True to the three Rs, I May Destroy You offers its viewers twelve episodes that can function as separate, stand-alone stories. Instead of luring us with cliff-hangers, dark secrets, or increasingly violent scenes, each episode is a self-contained narrative that leaves us with food for thought rather than with open questions to be answered by continued engagement. Jumping back and forth in time, including an episode that mostly takes place during Arabella and Terry’s adolescent years, the show imitates the nonlinear process of healing from sexual trauma.  

This opens up the possibility for viewers to reflect and slow down in a show exploring the cultural and social demand pushing its characters to heal by neatly following and publicly enacting the seven stages of grief. Both in the show and in Coel’s real life, the rapist was never caught, preventing the possibility of closure and challenging one of the most common tropes in police procedurals and true crime dramas: the idea that justice, even if delayed, will eventually be served. As one of Arabella’s friends tells a sexual assault survivors’ support group in episode six, “One in every two women is a survivor, yet eighty-nine percent of trials end in exoneration.”[10]

If bingeing obeys the capitalist logic of linearity, accumulation, and personalization, Coel’s refusal to embrace it germinates a deeper understanding of the weekly release model as potentially supporting serialized stories that explore difficult, disturbing, and complex storylines. In a 2020 interview with Louis Theroux, Coel once again stressed the need for rest and reflection, explaining that, instead of pitching or developing a new project, she lets herself grieve while indulging in what she half-jokingly describes as her “post-writum depression.”[11] Refusing to succumb to the relentless expectation of constant productivity, she described dedicating time to running, seeing friends, spending time with her family, and going to therapy. De-automating recovery, productivity, and creativity, Coel demonstrates how creators can push the streaming industry to rethink its profitable business model.

The unbingeable should not be confused with the unwatchable, a theoretical concept associated with art cinema, durational works, and films depicting graphic violence.[12] Instead, a show deemed unbingeable by its creator pushes us to reevaluate how interface design features like autoplay and Skip Intro might limit the kind of stories being told in serialized form. Without a week-long break between one segment to another, I May Destroy You might be too triggering or painful for some viewers. Coel’s public rejection of the drop-release model forces us to ask who should decide which spectatorial mode best serves serialized stories: the platform, the creator, or the viewer?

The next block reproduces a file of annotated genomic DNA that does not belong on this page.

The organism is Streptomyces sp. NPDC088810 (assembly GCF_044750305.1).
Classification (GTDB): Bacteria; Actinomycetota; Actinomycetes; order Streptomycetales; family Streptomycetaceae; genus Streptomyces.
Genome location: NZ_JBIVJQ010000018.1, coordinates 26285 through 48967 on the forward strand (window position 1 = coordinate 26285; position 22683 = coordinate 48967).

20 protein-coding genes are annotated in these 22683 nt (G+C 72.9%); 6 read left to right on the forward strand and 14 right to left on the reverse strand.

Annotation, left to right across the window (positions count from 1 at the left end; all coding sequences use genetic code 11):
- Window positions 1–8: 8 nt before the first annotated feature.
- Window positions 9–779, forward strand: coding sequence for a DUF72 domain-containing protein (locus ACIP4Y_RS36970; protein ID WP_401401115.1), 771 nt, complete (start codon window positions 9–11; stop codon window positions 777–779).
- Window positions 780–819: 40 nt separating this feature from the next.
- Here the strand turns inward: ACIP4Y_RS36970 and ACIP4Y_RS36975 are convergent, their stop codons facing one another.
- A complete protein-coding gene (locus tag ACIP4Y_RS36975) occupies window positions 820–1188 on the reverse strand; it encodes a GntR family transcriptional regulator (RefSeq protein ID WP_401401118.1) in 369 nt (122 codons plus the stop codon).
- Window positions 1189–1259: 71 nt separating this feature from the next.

[1] For a close reading of this episode in relation to #MeToo, see Stephanie Patrick, “Afterward: Destroying the Cycle?,” In The Forgotten Victims of Sexual Violence in Film, Television and New Media: Turning to the Margins (Springer International Publishing, 2022), 225-241.  

[2] Nathan McAlone, “The creator of ‘Lost’ explains why he doesn’t like Netflix-style binge-watching,” Business Insider, April 2017.

[3] See McAlone, “The creator of ‘Lost’ explains.”

[4] Alex E. Jung, “Michaela the Destroyer,” Vulture. July 6, 2020.

[5] As summarized by Stephanie Patrick, “the rape experiences and testimonies of racialized characters in much of popular culture are often sidelined in favor of focusing on the effects of such violence on white, middle-class, thin and able-bodied women and their allies (usually progressive white men).” See Patrick, “Afterward.”

[6] Caetlin Benson-Allot, “How I May Destroy You Reinvents Rape Television,” Film Quarterly (2020) 74 (2): 100–105.

[7] Coel didn’t rule out working with the streamer in the future, but said that, when it comes to a drama about power and exploitation, “it felt odd that that [sic] a streaming service would demand 100% of my rights while I was directing, starring and writing the show, so I didn’t do it.” See Desiree Ibekwe, “Michaela Coel: ‘TV is unforgiving - but I’m built for this,’ Broadcast Now, 8 June 2020.

[8] Ibekwe, “Michaela Coel.”

[9] Ibekwe, “Michaela Coel.”

[10] See I May Destroy You, E1 E6, “The Alliance.” For an analysis of how binge culture reshaped the representation of sexual violence, see Julia Havas and Tanya Horeck, ‘‘Netflix Feminism: Binge Watching Rape Culture in Unbreakable Kimmy Schmidt and Unbelievable,” in Binge-Watching and Contemporary Television Studies, ed. Marieke Jenner (Edinburgh: Edinburgh University Press, 2021).

[11] Louis Theroux, “Episode 11: Michaela Coel,” Grounded with Louis Theroux, November 30, 2020.

[12] For a historical and theoretical analysis of the unwatchable, see Nicholas Baer et. al., eds. Unwatchable (Rutgers University Press, 2019).